A lot of “Aromanticism,” Moses Sumney’s debut album, feels like an unsettling dream. In a good way.
It swims around your head, gentle and sometimes taunting, as you struggle to pin it down. Like the “aromantic” title suggests, there’s a lot of body, but the heart takes a moment to reveal itself.
We enter the dream softly, through clouds, in the instrumental “Man on the Moon (Reprise),” a brief ascent of vocal harmony. The clouds part as Sumney sings the album’s first words, “Don’t bother calling / I’ll call you” on “Don’t Bother Calling.” The guitar here is plucked softly, almost thin in comparison to the swirling, atmospheric orchestration it’s laid upon.
Although the album’s instrumentation gives us a sense of shapelessness, Sumney introduces the idea of in a more concrete way, and in reference to himself, comments on how “you need a solid, but I’m made of liquid.”
The idea carries over into “Plastic,” one of Sumney’s earliest releases prior to this album, where he remarks on knowing “what it’s like to behold and not be held.”
Instrumentally and lyrically, the onset of “Aromanticism” feels a lot like mist. It unfurls thick and white around you, but when you stick your hand out into it, all you get is air.
It seems like Sumney experiences a similar issue, an inability to really touch, leading to the feeling of gentle conflict on all of the album’s tracks. At first, the struggle seems external, like on “Quarrel” where we hear Sumney assert that he doesn’t “ask for much /
just enough to live,” lamenting how “with you, half the battle / is proving that we’re at war.”
But, toward the end of the song, the drums become a little more frantic, the vocals higher, almost shrill. We hear the album introduce a darker, more-layered instrumentation where Sumney recognizes that “we cannot be lovers / long as I’m the other.”
The admission of this line leads into a stormy instrumental outro (“Stoicism”) sliced with thin cuts of synth. As the storm lets up, we hear a recording of Sumney reminiscing on his childhood, slam-poem style. He recalls telling his mother, “I love you,” and her response, a sigh, and then: “Thank you.”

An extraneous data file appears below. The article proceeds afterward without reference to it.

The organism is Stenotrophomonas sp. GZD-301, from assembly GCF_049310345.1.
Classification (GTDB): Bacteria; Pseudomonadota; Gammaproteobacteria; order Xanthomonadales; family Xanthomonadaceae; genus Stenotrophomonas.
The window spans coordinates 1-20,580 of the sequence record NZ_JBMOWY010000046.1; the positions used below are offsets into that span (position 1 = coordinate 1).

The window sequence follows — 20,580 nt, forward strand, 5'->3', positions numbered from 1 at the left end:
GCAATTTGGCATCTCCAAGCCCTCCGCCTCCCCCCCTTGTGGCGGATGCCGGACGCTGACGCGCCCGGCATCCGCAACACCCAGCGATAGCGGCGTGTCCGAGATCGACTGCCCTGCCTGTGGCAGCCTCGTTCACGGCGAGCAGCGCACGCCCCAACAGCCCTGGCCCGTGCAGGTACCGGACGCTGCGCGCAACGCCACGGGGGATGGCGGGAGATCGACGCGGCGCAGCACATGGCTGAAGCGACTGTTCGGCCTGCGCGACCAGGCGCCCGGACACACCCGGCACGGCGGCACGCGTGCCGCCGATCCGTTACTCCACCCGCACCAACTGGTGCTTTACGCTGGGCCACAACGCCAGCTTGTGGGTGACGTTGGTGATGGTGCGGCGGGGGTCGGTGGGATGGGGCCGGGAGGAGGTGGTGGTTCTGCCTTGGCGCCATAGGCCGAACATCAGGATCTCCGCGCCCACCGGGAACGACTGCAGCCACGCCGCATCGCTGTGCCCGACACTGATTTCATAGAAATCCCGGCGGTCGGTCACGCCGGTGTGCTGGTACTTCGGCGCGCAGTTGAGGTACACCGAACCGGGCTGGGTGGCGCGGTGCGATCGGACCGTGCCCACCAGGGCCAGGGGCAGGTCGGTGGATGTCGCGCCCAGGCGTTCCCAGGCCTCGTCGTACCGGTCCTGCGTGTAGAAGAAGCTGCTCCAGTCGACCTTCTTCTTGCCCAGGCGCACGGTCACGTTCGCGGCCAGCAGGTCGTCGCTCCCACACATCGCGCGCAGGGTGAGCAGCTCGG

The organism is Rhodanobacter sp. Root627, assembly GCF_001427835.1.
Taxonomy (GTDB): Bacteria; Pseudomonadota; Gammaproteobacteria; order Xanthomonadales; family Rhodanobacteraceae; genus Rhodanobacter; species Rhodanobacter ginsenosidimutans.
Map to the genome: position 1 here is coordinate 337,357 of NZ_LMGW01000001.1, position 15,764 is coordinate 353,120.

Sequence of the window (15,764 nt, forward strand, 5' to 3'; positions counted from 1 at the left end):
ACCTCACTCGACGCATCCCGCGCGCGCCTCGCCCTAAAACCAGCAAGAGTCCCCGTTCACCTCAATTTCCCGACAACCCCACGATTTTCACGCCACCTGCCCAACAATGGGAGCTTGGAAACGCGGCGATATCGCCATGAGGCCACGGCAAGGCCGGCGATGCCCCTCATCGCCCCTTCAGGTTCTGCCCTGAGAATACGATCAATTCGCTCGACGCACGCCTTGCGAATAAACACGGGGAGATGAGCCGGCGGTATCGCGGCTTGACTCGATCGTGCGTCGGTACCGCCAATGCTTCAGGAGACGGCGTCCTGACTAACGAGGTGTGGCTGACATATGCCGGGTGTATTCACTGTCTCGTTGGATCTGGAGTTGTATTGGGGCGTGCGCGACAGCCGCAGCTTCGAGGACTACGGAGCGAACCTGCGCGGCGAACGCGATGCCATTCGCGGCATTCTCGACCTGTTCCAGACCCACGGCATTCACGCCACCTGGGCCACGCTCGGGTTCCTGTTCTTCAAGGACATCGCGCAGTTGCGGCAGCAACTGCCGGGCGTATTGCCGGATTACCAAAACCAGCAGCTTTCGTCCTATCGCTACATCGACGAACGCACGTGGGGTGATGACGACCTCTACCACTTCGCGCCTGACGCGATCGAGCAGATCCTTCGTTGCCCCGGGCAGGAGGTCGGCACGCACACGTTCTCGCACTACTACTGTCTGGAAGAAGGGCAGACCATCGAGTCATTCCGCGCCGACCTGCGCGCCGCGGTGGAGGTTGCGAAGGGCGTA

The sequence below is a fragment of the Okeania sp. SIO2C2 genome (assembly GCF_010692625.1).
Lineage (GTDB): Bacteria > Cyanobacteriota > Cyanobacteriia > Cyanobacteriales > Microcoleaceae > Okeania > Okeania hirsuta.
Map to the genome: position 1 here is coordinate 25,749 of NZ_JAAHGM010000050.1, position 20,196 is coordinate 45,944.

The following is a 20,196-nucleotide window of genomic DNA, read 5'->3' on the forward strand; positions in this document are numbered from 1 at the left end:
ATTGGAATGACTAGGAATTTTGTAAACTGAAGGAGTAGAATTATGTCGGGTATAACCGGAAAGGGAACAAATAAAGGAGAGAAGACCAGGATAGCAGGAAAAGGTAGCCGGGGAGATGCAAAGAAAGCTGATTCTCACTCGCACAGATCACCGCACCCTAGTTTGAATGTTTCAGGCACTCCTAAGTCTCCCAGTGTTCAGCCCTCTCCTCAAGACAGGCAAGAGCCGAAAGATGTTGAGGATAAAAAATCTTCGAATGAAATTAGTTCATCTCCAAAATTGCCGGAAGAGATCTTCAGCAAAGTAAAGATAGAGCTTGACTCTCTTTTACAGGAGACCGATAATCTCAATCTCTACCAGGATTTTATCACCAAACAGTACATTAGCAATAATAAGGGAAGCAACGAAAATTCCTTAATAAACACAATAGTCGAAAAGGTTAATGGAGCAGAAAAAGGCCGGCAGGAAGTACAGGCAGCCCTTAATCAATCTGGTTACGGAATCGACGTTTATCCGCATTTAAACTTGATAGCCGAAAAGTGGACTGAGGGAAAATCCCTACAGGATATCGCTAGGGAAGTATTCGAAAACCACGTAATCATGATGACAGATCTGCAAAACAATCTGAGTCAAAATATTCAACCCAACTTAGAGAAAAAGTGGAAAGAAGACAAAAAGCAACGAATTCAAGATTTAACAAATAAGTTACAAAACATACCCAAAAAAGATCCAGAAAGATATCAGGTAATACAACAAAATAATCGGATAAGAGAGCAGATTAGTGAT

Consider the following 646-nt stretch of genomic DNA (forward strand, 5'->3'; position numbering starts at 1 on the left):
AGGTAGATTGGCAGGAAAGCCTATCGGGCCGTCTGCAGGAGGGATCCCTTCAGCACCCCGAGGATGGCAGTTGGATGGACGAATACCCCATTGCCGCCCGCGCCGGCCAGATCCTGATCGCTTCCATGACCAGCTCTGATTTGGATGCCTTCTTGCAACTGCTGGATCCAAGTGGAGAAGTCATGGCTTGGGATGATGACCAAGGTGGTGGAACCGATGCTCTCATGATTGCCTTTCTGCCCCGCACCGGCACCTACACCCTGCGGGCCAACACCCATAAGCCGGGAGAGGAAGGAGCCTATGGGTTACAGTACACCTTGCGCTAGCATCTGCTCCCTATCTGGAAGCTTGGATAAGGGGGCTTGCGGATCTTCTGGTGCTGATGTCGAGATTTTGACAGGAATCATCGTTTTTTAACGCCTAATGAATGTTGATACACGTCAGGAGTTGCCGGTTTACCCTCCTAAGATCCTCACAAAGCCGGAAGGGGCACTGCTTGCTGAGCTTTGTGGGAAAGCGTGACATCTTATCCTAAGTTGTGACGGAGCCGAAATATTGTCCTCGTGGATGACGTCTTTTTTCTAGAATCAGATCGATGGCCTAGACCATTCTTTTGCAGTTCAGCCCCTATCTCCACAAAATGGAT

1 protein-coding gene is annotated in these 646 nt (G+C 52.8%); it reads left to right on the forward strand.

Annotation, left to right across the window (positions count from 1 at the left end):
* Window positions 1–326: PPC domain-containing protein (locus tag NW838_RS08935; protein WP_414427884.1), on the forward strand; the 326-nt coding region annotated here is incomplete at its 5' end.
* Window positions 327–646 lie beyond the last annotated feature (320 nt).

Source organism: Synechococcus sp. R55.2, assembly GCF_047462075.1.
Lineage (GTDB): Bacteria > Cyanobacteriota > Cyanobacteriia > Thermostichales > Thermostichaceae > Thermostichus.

With this recollection, Sumney’s billowing smoke swirls together, and for a second, we can almost see what shape it takes. But not yet.
From this point, there is a slight tone shift in the tracks that follow. The music is the sea, washing over you then pulling back, but through the whole thing, whenever you breathe, you can’t get rid of the slight sting of salt.
The salt, in this case, is Sumney’s piercing bouquets of vocal harmony and increased bouts of lyrical introspection.
There are times that make you feel wreathed in inky intimacy, Sumney’s voice honeyed and blooming, detailing his lack of fulfillment. Despite this, the album continues to assert its titular theme.
“Make Out In My Car” is the most lyrically-bare song on this record, with Sumney repeating that he is “not tryna go to bed with you / I just wanna make out in my car.”
In another context, this admission would be amusing. But its appearance on the album is blanketed in so much dissonant darkness, all it really makes you feel is uncomfortable.
Next comes another poetry interlude, “The Cocoon-Eyed Baby,” which, as the title suggests, also refers to childhood. Sumney refers to a “scroll that’s rolled […] in / the cocoon-eyed baby’s / swollen, clenched hand,” and although the baby screams “raw and grotesque,” he soon “learns to suppress.” The mist solidifies.
“Doomed” was the album’s first single, and on it, Sumney asks if he is “doomed” if his heart is “idle.” We can now attribute the album’s tumultuous emotion to Sumney’s tumultuous inner state, something he in turn attributes to a childhood of emotional disconnect. His childhood carries into an adulthood of unavailability, which he senses and seems to understand, but is unable to change.
A step toward change comes on the album’s final track, the pillowy “Self-Help Tape” that’s embedded with sweet, cascading harp and lush layers of vocal melody. The only lyrics come in the outro, with Sumney wistfully, with the help of various vocal effects, imagining “being free / tasting free / feeling free” and “feeling.”
The dream that “Aromanticism” is ends in the musical equivalent of a soft, sleepy sigh that comes when you first wake up. But there’s a bitterness that underlies the soft, and a sense that although we have left the dream, Sumney has not.